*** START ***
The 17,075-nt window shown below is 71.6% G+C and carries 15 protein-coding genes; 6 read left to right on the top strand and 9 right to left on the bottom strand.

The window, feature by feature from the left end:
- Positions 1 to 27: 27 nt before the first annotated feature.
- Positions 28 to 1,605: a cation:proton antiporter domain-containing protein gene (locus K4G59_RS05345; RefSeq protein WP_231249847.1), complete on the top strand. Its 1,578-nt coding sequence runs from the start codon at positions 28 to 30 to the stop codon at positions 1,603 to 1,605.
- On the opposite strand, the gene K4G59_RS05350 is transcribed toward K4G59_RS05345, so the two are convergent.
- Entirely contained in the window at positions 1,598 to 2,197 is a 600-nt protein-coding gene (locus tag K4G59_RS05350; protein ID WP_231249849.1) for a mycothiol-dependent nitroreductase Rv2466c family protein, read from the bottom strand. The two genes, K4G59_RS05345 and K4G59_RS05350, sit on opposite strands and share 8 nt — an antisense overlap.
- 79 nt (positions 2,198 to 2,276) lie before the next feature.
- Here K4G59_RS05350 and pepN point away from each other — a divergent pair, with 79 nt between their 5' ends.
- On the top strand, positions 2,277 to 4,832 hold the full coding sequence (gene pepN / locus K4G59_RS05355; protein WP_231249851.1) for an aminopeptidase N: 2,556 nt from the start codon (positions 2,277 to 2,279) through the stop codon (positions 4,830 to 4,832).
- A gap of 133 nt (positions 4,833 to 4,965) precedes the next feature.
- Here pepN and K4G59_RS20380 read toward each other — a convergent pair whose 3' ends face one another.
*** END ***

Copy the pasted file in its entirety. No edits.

The 17,075-nt window shown below is 71.6% G+C and carries 15 protein-coding genes; 6 read left to right on the top strand and 9 right to left on the bottom strand.

The window, feature by feature from the left end:
- Positions 1 to 27: 27 nt before the first annotated feature.
- Positions 28 to 1,605: a cation:proton antiporter domain-containing protein gene (locus K4G59_RS05345; RefSeq protein WP_231249847.1), complete on the top strand. Its 1,578-nt coding sequence runs from the start codon at positions 28 to 30 to the stop codon at positions 1,603 to 1,605.
- On the opposite strand, the gene K4G59_RS05350 is transcribed toward K4G59_RS05345, so the two are convergent.
- Entirely contained in the window at positions 1,598 to 2,197 is a 600-nt protein-coding gene (locus tag K4G59_RS05350; protein ID WP_231249849.1) for a mycothiol-dependent nitroreductase Rv2466c family protein, read from the bottom strand. The two genes, K4G59_RS05345 and K4G59_RS05350, sit on opposite strands and share 8 nt — an antisense overlap.
- 79 nt (positions 2,198 to 2,276) lie before the next feature.
- Here K4G59_RS05350 and pepN point away from each other — a divergent pair, with 79 nt between their 5' ends.
- On the top strand, positions 2,277 to 4,832 hold the full coding sequence (gene pepN / locus K4G59_RS05355; protein WP_231249851.1) for an aminopeptidase N: 2,556 nt from the start codon (positions 2,277 to 2,279) through the stop codon (positions 4,830 to 4,832).
- A gap of 133 nt (positions 4,833 to 4,965) precedes the next feature.
- Here pepN and K4G59_RS20380 read toward each other — a convergent pair whose 3' ends face one another.